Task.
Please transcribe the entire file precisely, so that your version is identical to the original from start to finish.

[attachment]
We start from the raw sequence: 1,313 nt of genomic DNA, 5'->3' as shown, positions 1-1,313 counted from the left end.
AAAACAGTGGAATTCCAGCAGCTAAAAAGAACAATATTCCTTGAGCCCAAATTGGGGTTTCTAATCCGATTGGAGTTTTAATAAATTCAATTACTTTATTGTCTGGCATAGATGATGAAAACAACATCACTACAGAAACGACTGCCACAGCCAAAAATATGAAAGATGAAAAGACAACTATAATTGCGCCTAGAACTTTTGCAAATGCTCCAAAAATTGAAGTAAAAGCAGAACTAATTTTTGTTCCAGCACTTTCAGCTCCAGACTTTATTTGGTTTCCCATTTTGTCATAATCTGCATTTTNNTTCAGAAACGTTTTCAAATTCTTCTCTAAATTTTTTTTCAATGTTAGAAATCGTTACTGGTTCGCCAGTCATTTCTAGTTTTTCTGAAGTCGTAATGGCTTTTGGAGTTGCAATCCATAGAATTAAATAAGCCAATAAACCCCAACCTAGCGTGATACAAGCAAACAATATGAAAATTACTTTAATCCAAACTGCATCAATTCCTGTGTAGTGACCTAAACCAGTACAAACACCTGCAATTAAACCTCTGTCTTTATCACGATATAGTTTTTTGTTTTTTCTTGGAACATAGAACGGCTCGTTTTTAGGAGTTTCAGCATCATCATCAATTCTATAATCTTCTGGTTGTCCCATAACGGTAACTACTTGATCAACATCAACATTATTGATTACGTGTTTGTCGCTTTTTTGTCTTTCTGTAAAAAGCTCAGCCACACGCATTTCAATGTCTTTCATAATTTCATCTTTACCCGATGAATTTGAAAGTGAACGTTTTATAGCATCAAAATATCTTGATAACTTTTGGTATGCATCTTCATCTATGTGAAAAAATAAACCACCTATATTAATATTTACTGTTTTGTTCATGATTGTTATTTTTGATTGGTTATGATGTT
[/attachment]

We start from the raw sequence: 1,313 nt of genomic DNA, 5'->3' as shown, positions 1-1,313 counted from the left end.
AAAACAGTGGAATTCCAGCAGCTAAAAAGAACAATATTCCTTGAGCCCAAATTGGGGTTTCTAATCCGATTGGAGTTTTAATAAATTCAATTACTTTATTGTCTGGCATAGATGATGAAAACAACATCACTACAGAAACGACTGCCACAGCCAAAAATATGAAAGATGAAAAGACAACTATAATTGCGCCTAGAACTTTTGCAAATGCTCCAAAAATTGAAGTAAAAGCAGAACTAATTTTTGTTCCAGCACTTTCAGCTCCAGACTTTATTTGGTTTCCCATTTTGTCATAATCTGCATTTTNNTTCAGAAACGTTTTCAAATTCTTCTCTAAATTTTTTTTCAATGTTAGAAATCGTTACTGGTTCGCCAGTCATTTCTAGTTTTTCTGAAGTCGTAATGGCTTTTGGAGTTGCAATCCATAGAATTAAATAAGCCAATAAACCCCAACCTAGCGTGATACAAGCAAACAATATGAAAATTACTTTAATCCAAACTGCATCAATTCCTGTGTAGTGACCTAAACCAGTACAAACACCTGCAATTAAACCTCTGTCTTTATCACGATATAGTTTTTTGTTTTTTCTTGGAACATAGAACGGCTCGTTTTTAGGAGTTTCAGCATCATCATCAATTCTATAATCTTCTGGTTGTCCCATAACGGTAACTACTTGATCAACATCAACATTATTGATTACGTGTTTGTCGCTTTTTTGTCTTTCTGTAAAAAGCTCAGCCACACGCATTTCAATGTCTTTCATAATTTCATCTTTACCCGATGAATTTGAAAGTGAACGTTTTATAGCATCAAAATATCTTGATAACTTTTGGTATGCATCTTCATCTATGTGAAAAAATAAACCACCTATATTAATATTTACTGTTTTGTTCATGATTGTTATTTTTGATTGGTTATGATGTT